I just returned from a time capsule journey to visit my brother at Forest Grove, in the Cariboo District of BC. Nothing has changed at his place over the past umpteen years. Not the wood stove and heater; nor the water buckets; nor the tilted outdoor toilet. Jack and I reviewed tales and experiences almost constantly over 4 full days of conversation. Strangely as we chatted, memories flowed and I actually recalled many names and faces from the distant past.
This is a guy who’s had 2 major heart attacks – has a defibrillator/pacemaker in his chest. Has bouts of angina and breathlessness. He cuts trees and splits wood, hauls water, drives rickety vehicles which he has to repair along with other rickety machinery. One doctor told him all that work’s what’s keeping him alive. (He’s made it to 74 from first heart attack at age 57)
As for me, the one thing I definitely DO NOT miss is having to use an outdoor toilet! (Although environmentalists insist that’s the best way to go.) I wrote the following poem when we moved to a cabin on the north shore of Fraser Lake in about 1972.
Behind the old house ‘cross the road,
Reminding me of dreams of old,
Father built it in the fall,
Of ’49 if I recall,
To replace the one before,
This one was new except the door.
A high seat with a great big hole,
A small one for the children’s goal,
A thoroughfare throughout the years,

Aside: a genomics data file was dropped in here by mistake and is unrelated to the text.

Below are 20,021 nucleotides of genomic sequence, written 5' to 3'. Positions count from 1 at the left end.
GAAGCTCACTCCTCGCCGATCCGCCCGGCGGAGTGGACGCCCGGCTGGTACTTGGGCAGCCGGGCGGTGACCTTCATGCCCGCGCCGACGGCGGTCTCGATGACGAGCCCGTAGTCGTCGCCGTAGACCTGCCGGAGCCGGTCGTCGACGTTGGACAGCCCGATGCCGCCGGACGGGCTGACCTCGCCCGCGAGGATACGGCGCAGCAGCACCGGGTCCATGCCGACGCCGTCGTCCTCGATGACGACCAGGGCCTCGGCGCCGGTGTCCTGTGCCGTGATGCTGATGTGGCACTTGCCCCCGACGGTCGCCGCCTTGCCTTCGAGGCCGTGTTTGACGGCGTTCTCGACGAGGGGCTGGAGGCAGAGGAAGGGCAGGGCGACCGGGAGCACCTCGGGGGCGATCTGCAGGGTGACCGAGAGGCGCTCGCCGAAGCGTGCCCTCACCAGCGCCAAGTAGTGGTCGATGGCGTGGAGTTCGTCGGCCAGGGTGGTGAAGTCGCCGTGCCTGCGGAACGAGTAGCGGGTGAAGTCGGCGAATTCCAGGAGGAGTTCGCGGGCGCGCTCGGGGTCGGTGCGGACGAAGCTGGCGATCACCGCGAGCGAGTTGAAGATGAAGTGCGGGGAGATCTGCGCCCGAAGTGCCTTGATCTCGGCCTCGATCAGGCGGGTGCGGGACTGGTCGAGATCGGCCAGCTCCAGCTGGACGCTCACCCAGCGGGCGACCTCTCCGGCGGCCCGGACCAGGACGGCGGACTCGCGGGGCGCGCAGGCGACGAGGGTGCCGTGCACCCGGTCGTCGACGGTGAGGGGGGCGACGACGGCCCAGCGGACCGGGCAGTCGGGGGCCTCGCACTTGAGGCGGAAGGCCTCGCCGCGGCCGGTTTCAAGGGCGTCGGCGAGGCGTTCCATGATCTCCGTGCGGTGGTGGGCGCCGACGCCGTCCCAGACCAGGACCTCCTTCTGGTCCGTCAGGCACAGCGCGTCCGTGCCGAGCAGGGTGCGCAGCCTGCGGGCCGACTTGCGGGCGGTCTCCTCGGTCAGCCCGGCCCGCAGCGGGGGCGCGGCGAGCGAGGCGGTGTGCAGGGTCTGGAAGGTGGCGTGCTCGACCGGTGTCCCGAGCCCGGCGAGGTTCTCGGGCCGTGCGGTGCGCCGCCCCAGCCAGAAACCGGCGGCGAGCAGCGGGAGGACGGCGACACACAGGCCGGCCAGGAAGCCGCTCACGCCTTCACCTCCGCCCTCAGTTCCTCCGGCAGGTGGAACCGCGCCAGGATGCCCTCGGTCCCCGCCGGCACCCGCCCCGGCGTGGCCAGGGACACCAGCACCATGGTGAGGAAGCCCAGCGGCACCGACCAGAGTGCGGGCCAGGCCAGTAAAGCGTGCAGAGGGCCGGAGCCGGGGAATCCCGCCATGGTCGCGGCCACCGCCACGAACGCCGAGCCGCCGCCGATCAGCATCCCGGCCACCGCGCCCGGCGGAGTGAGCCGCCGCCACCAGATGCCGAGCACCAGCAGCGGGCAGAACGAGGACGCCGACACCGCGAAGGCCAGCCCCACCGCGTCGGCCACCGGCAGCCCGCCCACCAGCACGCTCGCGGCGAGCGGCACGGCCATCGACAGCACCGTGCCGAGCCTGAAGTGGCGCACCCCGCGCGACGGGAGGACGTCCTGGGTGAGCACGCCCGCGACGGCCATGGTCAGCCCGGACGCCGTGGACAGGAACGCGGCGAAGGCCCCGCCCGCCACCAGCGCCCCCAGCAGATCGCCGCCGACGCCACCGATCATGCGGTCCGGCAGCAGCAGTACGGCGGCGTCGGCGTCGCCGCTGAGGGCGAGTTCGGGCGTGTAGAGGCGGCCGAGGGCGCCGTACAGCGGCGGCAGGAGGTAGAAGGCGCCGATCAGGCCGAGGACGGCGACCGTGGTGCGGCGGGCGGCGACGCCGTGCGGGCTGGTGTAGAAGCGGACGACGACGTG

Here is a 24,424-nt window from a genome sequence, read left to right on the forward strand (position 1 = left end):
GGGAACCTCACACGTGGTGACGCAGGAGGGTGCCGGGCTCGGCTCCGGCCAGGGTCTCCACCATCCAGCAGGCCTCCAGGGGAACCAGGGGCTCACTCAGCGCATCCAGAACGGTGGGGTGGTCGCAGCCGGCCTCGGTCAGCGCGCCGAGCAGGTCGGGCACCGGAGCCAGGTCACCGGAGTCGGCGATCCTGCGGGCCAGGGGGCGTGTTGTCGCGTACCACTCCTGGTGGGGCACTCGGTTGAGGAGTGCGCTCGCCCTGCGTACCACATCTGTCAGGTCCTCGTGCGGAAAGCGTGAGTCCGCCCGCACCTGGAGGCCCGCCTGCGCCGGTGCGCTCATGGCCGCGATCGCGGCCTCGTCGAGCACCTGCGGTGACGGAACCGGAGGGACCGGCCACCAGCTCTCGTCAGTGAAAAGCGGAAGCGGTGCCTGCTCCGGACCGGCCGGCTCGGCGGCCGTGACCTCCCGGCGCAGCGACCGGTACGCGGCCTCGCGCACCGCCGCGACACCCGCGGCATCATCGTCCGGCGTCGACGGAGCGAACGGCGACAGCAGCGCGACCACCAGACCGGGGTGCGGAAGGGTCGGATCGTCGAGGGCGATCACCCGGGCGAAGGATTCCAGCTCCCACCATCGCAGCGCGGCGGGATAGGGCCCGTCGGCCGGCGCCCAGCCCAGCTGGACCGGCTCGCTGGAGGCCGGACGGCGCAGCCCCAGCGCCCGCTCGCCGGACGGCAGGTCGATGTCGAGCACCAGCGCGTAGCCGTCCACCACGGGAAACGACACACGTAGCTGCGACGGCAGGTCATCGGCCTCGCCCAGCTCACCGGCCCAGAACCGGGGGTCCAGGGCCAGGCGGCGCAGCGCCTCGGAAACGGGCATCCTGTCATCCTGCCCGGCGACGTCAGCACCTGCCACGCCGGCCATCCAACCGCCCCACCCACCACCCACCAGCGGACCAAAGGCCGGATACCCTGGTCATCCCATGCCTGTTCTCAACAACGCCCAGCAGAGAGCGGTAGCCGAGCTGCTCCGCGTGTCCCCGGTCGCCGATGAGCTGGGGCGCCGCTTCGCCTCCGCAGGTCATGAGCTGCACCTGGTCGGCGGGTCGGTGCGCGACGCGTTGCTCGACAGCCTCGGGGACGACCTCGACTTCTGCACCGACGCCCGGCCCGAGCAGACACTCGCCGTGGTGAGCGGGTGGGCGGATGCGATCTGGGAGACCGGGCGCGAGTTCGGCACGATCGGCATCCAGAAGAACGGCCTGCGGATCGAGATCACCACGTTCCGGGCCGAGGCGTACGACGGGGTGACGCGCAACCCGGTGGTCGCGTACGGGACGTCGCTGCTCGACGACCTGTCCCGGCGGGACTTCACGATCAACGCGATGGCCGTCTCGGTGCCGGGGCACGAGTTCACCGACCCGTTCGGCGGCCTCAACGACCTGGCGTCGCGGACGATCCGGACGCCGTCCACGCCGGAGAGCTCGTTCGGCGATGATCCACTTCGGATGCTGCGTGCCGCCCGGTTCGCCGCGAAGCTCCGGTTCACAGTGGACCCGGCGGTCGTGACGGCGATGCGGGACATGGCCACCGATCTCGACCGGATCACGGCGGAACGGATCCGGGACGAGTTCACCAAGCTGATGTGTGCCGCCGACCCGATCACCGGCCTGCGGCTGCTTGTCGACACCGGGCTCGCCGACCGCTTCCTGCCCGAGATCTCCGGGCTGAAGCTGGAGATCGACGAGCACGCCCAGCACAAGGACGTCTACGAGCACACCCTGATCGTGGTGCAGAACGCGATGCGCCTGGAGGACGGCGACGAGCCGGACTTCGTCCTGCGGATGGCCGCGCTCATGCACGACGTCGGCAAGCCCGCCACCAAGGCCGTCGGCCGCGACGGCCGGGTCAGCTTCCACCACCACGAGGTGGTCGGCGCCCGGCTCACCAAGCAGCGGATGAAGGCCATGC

Upon the path no grass appeared,
As bare feet, shoes and winter boots,
Pounded on the grasses’ roots.
Tall grass now obscures the way,
To the outhouse in the hay,
Weather-beaten in the breeze,
Tilting eastward ‘neath the trees.
Nostalgia grips me close to tears,
As I think back to childhood years.
The Eaton’s wish-book on the wall,
Alternating Spring and Fall,
Dog-eared from the season past,
Still good reading while it lasts,
A good place on a summer’s eve,
To dream, rejoice or sometimes grieve.
Modern plumbing, ‘lectric lights,
No more flashlights in the night,
Hurrying, weaving, stumbling child,
His urgency long since reviled:
“Must you wait on Winter’s night,
‘Til bowels are screaming in their plight!”
A horn is honking, I must go,
My reverie is gone I know,
The past is gone as we drive forth,
Our home and family are up North.
As we drive back throughout the night,
I think upon our present plight.
We bought some land, a cabin too,
It’s near the lake, a gorgeous view,
There’s room to breathe, the air is clear,
But one thing’s wrong – no plumbing here.
Our outhouse now is new and strong,
But we, I hope, won’t need it long.